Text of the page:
Sheffield households braced for ‘unfair’ benefit change

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CHANGES to housing benefit – which include cutting payments for people with spare bedrooms – could affect substantial numbers of people in Sheffield.

A Sheffield Council questionnaire found 40 per cent of respondents said not all their bedrooms were in use all the time.

Just more than half of people who answered the survey said they were in receipt of housing benefit and 43 per cent of those people said that not all their bedrooms were occupied all of the time.

Some 56 per cent said they would not be able to afford to stay of their housing benefit was reduced.

The council also received comments from some of those who responded to the survey.

One said: “Ours is a three-bedroom house. I have one child with me on a permanent basis and two children of different genders aged 10 and 12, that stay 40 per cent of the time.

“I feel all three bedrooms are occupied and not spare rooms. I think this ruling should be reconsidered.”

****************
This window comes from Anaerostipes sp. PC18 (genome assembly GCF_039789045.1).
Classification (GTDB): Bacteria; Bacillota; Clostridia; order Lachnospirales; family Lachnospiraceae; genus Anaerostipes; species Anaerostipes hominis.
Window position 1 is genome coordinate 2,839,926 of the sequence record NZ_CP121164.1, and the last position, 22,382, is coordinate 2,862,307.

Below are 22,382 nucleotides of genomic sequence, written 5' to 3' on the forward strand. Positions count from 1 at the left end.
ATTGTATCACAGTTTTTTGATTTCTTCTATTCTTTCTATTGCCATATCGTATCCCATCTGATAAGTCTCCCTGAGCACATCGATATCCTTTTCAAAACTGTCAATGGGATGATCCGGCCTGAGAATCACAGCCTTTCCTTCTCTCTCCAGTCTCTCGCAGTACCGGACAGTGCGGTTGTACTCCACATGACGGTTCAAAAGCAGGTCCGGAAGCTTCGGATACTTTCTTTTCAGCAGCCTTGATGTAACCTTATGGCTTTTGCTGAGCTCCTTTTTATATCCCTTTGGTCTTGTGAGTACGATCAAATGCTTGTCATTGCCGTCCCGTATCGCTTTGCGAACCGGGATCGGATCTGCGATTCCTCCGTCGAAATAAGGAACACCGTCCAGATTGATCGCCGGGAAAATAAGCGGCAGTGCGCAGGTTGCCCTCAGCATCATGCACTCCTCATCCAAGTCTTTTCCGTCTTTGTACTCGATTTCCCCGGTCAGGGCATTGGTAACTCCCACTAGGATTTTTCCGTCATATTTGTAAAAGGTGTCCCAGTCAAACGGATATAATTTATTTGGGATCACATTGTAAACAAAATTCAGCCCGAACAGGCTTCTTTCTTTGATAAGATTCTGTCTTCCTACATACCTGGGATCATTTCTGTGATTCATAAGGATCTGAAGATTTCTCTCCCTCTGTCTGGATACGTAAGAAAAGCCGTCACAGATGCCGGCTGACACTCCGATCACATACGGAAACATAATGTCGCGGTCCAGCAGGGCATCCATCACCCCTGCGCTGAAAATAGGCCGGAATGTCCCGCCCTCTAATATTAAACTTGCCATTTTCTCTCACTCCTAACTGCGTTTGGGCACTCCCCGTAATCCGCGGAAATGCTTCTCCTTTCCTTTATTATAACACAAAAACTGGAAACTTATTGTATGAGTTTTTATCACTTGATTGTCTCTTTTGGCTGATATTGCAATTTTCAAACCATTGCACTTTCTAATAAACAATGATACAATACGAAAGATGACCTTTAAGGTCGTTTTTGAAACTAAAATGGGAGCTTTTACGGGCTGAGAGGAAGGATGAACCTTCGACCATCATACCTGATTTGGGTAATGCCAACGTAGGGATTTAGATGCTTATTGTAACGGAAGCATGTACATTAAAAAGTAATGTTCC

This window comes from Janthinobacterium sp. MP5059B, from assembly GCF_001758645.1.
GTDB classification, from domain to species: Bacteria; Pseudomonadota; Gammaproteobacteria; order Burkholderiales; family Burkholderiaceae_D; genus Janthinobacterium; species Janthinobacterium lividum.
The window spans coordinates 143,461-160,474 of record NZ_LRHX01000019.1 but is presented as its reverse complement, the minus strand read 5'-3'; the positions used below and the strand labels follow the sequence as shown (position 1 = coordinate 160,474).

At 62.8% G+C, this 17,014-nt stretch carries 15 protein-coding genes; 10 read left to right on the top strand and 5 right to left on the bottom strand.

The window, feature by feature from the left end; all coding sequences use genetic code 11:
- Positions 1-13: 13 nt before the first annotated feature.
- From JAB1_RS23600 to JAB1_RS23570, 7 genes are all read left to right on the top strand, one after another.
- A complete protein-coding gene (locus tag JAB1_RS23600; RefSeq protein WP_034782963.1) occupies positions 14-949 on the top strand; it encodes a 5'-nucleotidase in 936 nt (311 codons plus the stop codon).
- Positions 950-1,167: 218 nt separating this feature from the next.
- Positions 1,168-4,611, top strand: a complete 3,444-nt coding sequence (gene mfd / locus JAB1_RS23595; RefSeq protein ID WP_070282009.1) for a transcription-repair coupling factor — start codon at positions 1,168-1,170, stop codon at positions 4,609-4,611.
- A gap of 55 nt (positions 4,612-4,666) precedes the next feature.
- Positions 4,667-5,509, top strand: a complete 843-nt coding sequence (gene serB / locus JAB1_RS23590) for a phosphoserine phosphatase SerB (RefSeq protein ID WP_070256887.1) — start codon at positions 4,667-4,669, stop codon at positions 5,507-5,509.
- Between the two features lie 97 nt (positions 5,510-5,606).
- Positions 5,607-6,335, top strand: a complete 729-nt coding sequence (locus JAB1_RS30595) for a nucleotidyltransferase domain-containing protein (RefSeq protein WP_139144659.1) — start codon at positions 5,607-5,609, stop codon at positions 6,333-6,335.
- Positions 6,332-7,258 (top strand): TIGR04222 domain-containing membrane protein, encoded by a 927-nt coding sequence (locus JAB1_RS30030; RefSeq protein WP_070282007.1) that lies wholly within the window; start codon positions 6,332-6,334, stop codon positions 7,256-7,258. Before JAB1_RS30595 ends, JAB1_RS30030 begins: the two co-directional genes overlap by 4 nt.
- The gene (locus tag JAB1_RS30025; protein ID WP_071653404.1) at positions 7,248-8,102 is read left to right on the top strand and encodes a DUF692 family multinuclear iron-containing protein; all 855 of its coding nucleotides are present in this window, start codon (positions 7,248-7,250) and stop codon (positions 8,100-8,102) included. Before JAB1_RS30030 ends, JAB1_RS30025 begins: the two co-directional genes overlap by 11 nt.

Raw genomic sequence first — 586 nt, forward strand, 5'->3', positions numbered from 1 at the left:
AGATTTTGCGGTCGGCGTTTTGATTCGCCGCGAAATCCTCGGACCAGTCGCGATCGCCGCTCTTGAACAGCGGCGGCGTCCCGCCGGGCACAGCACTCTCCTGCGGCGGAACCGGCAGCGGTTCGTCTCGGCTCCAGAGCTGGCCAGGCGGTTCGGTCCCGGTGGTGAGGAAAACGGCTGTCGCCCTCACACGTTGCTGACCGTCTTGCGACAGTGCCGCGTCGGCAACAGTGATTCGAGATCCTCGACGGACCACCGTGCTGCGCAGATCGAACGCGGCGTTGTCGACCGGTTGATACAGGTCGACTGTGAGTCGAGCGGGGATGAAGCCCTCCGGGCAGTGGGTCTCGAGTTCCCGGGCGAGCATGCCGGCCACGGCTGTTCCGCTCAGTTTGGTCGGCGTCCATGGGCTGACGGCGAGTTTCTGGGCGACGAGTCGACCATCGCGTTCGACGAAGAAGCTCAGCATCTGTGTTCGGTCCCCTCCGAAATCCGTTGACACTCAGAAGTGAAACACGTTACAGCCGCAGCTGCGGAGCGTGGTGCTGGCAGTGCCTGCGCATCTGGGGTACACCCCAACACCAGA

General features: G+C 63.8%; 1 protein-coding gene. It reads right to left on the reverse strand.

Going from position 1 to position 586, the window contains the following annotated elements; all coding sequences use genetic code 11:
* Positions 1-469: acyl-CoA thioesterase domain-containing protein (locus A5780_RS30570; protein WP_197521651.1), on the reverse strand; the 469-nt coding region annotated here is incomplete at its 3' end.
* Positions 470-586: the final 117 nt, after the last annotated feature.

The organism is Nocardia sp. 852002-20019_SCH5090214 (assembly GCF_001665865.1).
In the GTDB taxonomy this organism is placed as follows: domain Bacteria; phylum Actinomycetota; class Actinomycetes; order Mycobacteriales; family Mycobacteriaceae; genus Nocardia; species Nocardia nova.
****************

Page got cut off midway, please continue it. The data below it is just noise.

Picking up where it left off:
Others who commented said they were disabled and their homes had been adapted, so did not want to move.

The Government says pensioners will not be affected by the changes although disabled people are included unless they have to have a carer residing overnight.

However, another respondent said: “I object to the decision by the Government to exempt OAPs from this legislation.

“If it’s one or two people on a three-bed house, it’s under-occupied whether they are under pension age or not.

“In fact, OAPs are more likely to be rattling round in an oversized home.”

Coun Harry Harpham, Sheffield Council cabinet member for housing, said: “The bedroom tax is a complete disregard for the most vulnerable people in our society.

“It will cause utter hardship. It is something people aren’t aware of yet.”

The result of the survey is contained in a report to Sheffield Council’s safer and stronger communities scrutiny board, which was meeting today at Sheffield Town Hall.

The report says other changes to housing benefit will see 600 single people renting homes have their payments reduced.

Meanwhile, there are concerns payment of housing benefits directly to claimants as part of the new universal credit system could increase the likelihood of arrears among people who struggle with finances.